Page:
The title suggests it will examine two of the most vital factors affecting the war in Afghanistan and Pakistan: the complex, enemy-of-choice, ally-of-necessity relationship between the ISI and CIA, and the ISI’s equally complicated relationship with the Taliban. Yet Directorate S gives scant space to the ISI compared to the swathes it cedes to walk-on, walk-off American officials, who do little to explain why Directorate S operators managed to give direct support to the Taliban while duping the US.
Coll is a skilled journalist with experience of Afghanistan. In Ghost Wars he clearly explained how, between them, the CIA and ISI managed to seed radicalised militants into the heart of the anti-Soviet resistance, with disastrous consequences. Directorate S lacks a similar structured argument.
It does have moments of flourish. Coll’s cold, dense detail lends itself extraordinarily well, for example, to the emblematic murder of Abdul Wali, an Afghan detainee beaten to death during repeated interrogation by CIA contractor David Passaro at a base in Kunar province in 2003. Coll uses this killing to examine the CIA’s own perverse deviation into the world of torture and pseudoscience, whereby some officers sought to control the minds of prisoners by interrogation techniques that rendered them into a state of “learned helplessness”: so wretched as to be beyond hope.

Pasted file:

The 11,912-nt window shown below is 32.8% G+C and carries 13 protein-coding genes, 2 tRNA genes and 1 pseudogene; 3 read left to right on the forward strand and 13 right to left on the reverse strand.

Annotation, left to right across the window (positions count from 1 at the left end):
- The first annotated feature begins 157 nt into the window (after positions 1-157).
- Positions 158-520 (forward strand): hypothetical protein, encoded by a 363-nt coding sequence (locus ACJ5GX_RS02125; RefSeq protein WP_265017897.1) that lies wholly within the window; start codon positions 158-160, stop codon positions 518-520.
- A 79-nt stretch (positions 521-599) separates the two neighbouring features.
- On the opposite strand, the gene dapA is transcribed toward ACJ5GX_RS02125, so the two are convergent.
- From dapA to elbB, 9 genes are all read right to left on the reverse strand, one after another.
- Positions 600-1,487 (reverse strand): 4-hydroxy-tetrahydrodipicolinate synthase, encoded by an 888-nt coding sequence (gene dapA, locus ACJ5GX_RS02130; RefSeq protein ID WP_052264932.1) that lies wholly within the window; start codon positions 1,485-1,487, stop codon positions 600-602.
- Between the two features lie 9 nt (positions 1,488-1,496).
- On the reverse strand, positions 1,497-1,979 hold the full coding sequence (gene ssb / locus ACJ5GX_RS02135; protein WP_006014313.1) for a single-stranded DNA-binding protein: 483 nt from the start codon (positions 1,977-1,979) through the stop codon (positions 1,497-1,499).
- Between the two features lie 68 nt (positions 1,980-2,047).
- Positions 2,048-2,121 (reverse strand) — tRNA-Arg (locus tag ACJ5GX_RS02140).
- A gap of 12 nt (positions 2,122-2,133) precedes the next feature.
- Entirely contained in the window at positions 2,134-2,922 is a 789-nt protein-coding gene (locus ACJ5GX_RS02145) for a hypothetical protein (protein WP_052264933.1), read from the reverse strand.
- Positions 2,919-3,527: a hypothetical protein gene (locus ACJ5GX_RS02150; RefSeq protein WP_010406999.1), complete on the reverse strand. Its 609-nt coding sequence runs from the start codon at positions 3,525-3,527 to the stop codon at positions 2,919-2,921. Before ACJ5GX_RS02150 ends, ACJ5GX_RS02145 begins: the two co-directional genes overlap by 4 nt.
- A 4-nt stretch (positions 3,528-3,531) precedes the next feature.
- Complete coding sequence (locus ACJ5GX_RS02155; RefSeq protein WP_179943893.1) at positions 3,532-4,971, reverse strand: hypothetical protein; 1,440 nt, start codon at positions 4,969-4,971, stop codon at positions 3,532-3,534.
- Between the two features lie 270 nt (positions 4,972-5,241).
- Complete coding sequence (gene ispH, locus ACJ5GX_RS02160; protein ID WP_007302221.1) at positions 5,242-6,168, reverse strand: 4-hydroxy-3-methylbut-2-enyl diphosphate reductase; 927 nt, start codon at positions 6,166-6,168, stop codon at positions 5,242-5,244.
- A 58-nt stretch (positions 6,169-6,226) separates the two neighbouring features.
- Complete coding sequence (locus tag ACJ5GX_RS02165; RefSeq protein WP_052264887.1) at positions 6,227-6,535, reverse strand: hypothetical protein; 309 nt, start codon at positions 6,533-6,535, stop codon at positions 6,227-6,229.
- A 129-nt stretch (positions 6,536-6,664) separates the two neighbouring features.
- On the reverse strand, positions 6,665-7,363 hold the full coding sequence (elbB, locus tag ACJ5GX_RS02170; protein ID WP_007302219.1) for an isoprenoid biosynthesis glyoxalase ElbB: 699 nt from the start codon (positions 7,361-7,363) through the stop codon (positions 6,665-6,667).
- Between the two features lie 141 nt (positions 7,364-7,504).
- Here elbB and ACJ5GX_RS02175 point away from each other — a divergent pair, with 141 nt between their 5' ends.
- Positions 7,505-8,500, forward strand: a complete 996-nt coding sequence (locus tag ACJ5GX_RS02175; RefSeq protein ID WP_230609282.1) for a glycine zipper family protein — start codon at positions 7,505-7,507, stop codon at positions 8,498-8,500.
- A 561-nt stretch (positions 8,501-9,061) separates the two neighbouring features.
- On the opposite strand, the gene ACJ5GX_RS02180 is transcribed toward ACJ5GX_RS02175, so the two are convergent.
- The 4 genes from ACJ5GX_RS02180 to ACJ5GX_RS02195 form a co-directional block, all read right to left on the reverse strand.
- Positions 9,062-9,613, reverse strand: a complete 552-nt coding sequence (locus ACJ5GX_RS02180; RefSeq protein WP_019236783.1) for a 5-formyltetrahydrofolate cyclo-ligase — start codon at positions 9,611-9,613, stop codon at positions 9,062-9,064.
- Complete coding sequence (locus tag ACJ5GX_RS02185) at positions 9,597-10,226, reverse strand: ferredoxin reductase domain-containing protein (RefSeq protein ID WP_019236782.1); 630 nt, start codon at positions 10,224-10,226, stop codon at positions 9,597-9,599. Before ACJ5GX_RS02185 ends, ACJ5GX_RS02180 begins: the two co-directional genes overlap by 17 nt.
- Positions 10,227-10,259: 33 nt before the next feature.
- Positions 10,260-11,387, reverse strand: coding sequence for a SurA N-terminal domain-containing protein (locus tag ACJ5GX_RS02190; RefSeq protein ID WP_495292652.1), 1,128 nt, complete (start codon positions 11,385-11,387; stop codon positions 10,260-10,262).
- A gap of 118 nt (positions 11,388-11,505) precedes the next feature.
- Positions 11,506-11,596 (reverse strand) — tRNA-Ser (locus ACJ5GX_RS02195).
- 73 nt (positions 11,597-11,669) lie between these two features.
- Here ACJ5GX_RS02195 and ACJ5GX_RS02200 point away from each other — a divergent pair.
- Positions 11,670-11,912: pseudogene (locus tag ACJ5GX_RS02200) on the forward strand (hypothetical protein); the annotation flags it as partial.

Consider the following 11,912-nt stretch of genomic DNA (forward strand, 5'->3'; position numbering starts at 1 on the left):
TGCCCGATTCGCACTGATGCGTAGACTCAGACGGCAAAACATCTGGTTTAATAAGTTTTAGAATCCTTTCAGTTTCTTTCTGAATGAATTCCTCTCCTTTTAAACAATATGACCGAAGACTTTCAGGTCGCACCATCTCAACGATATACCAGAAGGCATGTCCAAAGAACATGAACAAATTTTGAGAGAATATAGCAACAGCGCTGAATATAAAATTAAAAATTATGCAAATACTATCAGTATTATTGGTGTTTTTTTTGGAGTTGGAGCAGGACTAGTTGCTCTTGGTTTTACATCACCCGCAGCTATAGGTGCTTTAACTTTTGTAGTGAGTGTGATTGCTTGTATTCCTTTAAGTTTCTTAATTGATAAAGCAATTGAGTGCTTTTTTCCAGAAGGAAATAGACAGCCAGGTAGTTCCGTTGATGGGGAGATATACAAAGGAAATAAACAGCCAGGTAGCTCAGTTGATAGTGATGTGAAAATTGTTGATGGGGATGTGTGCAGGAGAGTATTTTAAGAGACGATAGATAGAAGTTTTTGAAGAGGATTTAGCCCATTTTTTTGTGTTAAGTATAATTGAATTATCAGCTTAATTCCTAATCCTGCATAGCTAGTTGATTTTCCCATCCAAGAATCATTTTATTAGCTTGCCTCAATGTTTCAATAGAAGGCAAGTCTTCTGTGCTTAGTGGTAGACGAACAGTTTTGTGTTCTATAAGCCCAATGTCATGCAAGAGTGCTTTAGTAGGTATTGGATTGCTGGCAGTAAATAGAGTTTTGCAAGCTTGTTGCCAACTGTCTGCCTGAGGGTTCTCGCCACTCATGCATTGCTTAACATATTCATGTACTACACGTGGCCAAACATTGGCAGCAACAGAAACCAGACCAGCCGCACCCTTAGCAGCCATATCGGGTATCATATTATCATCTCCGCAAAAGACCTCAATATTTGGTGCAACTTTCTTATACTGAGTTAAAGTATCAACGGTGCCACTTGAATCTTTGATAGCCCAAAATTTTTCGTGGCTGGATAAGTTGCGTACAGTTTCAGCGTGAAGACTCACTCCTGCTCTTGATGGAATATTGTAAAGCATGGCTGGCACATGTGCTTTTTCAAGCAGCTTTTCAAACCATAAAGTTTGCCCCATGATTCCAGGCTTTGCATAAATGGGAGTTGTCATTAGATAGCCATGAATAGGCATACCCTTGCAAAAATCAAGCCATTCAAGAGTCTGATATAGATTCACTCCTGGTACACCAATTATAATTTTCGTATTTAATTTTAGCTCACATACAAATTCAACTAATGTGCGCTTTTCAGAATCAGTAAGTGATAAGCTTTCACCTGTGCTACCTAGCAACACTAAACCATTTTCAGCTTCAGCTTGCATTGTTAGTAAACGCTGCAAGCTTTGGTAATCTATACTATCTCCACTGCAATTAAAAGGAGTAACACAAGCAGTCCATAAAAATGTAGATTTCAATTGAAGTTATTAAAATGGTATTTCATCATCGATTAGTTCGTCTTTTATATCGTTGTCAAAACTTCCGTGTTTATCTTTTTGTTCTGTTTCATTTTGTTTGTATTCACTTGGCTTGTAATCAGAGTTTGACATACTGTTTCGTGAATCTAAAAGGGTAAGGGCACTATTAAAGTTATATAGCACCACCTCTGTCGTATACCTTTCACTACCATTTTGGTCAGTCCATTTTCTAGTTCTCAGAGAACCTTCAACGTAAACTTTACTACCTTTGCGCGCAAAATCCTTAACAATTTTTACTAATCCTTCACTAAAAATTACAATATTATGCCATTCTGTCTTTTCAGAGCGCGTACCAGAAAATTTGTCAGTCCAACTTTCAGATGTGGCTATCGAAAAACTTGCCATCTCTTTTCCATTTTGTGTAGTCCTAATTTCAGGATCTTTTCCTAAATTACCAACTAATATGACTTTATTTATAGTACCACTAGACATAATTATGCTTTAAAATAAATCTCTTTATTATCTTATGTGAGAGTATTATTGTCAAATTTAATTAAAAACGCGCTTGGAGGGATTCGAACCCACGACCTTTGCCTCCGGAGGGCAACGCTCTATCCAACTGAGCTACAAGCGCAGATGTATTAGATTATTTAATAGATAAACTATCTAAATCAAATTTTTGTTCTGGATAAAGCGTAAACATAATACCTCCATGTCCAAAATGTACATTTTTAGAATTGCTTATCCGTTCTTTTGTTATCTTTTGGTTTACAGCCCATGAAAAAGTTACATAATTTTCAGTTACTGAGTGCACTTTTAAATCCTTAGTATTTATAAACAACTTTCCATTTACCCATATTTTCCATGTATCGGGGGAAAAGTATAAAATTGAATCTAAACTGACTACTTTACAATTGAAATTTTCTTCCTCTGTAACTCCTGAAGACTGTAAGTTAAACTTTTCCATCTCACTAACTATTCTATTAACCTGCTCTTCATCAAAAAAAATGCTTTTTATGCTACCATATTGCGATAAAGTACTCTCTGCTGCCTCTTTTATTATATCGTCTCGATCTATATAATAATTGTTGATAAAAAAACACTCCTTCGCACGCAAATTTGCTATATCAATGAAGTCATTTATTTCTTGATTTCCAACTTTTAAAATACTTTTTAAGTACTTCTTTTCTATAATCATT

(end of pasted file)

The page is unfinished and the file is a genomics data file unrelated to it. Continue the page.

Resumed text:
Similarly, he uses the 2012 insider killings of two US officers – both murdered by an Afghan soldier in heavily secured offices near the coalition command centre in Kabul – as another case study of an emerging war trend. His description lingers with the reader long after we leave General John Allen, the US commander in Afghanistan, kneeling in prayer beside the sprawled bodies of his dead men, dressed in full battle gear, just a short walk from his headquarters.
Yet too often Coll drops his catch. The extensively documented four-hour meeting in Afghanistan between the ISI’s then director-general Mahmud Ahmed and the Taliban’s Mullah Omar on 17 September 2001, for example, should have been the moment for the author to nail down the narrative exposing top-level Pakistani complicity with the Taliban insurgency. Multiple testimonies from those present describe Ahmed instructing Omar to fight on against the Americans. Indeed, the ISI dispatched specialist assets quickly to help Omar do so. Coll misses the significance of this, writing it up as little more than a meeting in which the ISI chief presented the Taliban with the US demand to hand over Bin Laden.
Iran, the fourth pillar in the US-Pakistan-Afghanistan relationship, gets barely a mention, despite Iran’s Qods Force – a branch of the Revolutionary Guard Corps – playing a vital role in the resurrection of the Taliban.
Directorate S is a confused first draft of history, with evidential gaps. The war in Afghanistan is not a clichéd spiral of violence generated by some national love of bloodshed. War there is not inevitable, but the result of specific foreign policies. Authors need acute focus in exposing these, if they are not themselves to contribute to the overall sense of muddle that feeds the conflict.
Anthony Loyd, a correspondent for the Times, has reported from Afghanistan and Pakistan for more than 22 years
Directorate S: the CIA and America’s Secret Wars in Afghanistan and Pakistan, 2001–2016
Allen Lane, 784pp, £25
This article appears in the 07 Mar 2018 issue of the New Statesman, The new cold war